Circular economy

New life for cigarette butts: what will they become?

Questo post è disponibile anche in: Italian

They are polluting, dangerous, and often abandoned on our roads: cigarette butts are probably the most emblematic symbol of urban pollution.

There are over 1.5 billion smokers in the world, and cigarette production touches 6 trillions per year. Alarming figures, especially because they are accompanied by about 1.2 million tons of waste per year.
Over the last few years, several initiatives have come up with innovative solutions to recycle cigarette butts.

One such experiment, for example, came from Brazil in 2012 as three students of the Escola Técnica Estadual Heliópolis launched the Sementuca project. The project’s goal was to adopt an innovative method to dispose of the 34 million cigarette butts thrown away by São Paulo citizens every day. With Sementuca, the paper which envelopes cigarettes would be first recycled to make letter paper and then planted to make flowers grow.

More recently, in 2016, the problem was approached by a study conducted by scholars of the Royal Melbourne Institute of Technology and published on the Journal of Waste Management. The research presents the possibility of recycling cigarette butts in the production of fired clay bricks: this would allow to block the dispersion in the environment of the toxic and polluting agents contained in cigarettes.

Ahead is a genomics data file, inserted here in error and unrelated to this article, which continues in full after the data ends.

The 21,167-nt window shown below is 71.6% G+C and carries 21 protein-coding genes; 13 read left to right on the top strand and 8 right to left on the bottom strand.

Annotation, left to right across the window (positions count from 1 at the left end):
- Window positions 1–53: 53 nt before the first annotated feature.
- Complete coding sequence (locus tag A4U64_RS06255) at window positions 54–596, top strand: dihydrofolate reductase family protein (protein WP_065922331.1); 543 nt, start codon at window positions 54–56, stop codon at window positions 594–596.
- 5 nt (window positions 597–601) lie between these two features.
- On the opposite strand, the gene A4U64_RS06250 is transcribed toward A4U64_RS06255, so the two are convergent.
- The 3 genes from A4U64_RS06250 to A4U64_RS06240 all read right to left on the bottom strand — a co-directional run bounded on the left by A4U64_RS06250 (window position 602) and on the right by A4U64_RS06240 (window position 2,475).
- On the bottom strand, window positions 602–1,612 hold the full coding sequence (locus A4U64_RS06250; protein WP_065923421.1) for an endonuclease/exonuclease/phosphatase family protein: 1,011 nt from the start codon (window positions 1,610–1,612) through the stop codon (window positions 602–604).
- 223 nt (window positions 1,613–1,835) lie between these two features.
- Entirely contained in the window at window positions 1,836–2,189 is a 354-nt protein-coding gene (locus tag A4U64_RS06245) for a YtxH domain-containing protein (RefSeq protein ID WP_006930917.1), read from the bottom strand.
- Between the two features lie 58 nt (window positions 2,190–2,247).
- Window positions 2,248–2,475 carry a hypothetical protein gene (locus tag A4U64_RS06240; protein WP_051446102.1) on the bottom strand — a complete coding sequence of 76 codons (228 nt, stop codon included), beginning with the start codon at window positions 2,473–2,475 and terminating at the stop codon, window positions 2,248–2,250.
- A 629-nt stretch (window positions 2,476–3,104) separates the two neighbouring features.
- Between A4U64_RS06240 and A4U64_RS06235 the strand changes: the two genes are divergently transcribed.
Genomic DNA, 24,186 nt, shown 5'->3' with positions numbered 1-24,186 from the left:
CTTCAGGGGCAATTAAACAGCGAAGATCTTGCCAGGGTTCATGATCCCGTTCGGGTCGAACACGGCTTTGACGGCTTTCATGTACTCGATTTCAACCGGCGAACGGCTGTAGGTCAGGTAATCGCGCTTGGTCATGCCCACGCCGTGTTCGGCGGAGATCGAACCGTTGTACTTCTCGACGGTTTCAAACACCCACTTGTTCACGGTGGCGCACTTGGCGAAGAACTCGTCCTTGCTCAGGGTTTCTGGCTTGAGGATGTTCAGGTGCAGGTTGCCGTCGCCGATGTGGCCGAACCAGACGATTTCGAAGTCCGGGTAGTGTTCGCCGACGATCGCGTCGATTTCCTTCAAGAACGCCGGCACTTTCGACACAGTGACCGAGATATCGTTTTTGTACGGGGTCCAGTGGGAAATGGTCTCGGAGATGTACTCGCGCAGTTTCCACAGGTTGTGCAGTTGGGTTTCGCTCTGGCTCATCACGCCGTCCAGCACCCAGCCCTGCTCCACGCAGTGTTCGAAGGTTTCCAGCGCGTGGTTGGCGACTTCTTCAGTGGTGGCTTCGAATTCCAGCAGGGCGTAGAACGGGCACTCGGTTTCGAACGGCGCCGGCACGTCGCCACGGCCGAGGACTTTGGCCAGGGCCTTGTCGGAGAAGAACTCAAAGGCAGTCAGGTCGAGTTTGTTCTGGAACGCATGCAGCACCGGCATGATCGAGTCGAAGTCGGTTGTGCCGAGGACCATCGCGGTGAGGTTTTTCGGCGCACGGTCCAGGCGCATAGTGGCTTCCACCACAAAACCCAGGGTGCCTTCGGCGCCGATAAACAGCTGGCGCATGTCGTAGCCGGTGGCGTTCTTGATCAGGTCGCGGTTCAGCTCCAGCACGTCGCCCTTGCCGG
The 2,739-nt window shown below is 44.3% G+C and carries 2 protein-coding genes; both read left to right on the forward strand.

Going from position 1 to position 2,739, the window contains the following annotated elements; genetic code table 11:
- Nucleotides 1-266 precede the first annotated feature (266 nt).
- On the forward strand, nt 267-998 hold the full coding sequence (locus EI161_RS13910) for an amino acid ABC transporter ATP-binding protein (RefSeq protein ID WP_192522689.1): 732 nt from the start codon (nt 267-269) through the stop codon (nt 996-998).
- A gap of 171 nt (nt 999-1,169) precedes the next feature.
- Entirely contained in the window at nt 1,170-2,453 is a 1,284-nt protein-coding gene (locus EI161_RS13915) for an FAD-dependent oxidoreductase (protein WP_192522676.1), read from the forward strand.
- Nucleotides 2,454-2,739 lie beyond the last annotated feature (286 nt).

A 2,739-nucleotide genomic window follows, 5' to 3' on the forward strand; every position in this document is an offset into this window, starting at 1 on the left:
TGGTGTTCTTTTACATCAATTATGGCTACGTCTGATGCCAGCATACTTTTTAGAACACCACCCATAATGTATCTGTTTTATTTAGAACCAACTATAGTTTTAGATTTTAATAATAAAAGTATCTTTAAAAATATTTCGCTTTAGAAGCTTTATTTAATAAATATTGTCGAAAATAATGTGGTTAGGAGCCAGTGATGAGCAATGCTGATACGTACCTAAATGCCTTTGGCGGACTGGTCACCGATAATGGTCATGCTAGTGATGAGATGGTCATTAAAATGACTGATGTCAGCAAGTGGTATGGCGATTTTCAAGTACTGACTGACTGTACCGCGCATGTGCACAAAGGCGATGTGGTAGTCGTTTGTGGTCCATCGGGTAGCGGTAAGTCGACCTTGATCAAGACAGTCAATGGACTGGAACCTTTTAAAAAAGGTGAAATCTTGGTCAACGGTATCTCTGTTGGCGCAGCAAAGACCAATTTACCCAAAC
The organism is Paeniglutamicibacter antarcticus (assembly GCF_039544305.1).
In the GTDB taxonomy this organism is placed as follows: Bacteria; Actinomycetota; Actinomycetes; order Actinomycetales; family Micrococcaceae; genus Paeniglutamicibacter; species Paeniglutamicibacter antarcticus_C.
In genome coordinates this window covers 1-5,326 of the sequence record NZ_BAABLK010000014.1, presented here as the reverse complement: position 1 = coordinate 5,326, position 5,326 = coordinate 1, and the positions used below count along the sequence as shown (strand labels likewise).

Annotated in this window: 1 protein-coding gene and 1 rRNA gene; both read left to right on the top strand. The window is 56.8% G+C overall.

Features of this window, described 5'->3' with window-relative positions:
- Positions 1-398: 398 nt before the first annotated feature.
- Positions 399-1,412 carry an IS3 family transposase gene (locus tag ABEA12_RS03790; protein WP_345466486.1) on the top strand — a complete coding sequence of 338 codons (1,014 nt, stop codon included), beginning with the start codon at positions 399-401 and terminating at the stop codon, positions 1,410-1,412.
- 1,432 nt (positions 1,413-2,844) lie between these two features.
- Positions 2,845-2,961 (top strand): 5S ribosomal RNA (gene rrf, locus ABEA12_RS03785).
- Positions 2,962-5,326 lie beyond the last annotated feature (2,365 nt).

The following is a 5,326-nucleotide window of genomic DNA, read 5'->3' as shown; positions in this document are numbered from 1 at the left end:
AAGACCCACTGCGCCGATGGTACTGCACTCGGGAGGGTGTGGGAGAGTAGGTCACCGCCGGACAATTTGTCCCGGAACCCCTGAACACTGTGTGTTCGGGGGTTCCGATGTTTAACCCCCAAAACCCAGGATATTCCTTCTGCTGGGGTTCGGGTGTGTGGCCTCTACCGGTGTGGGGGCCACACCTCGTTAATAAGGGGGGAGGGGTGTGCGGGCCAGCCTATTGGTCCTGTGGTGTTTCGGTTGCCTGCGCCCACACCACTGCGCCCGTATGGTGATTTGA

“This research shows that if just 2.5% of the world’s annual brick production incorporated 1% cigarette butts, we could completely offset annual worldwide cigarette production” says Abbas Mohajerani, first author of the research.

This technological innovation would have multiple positive outcomes: not only would it greatly simplify the disposal of toxic waste, it would also allow to reduce energy consumptions, thanks to the improved insulation properties of clay bricks containing recycled butts.

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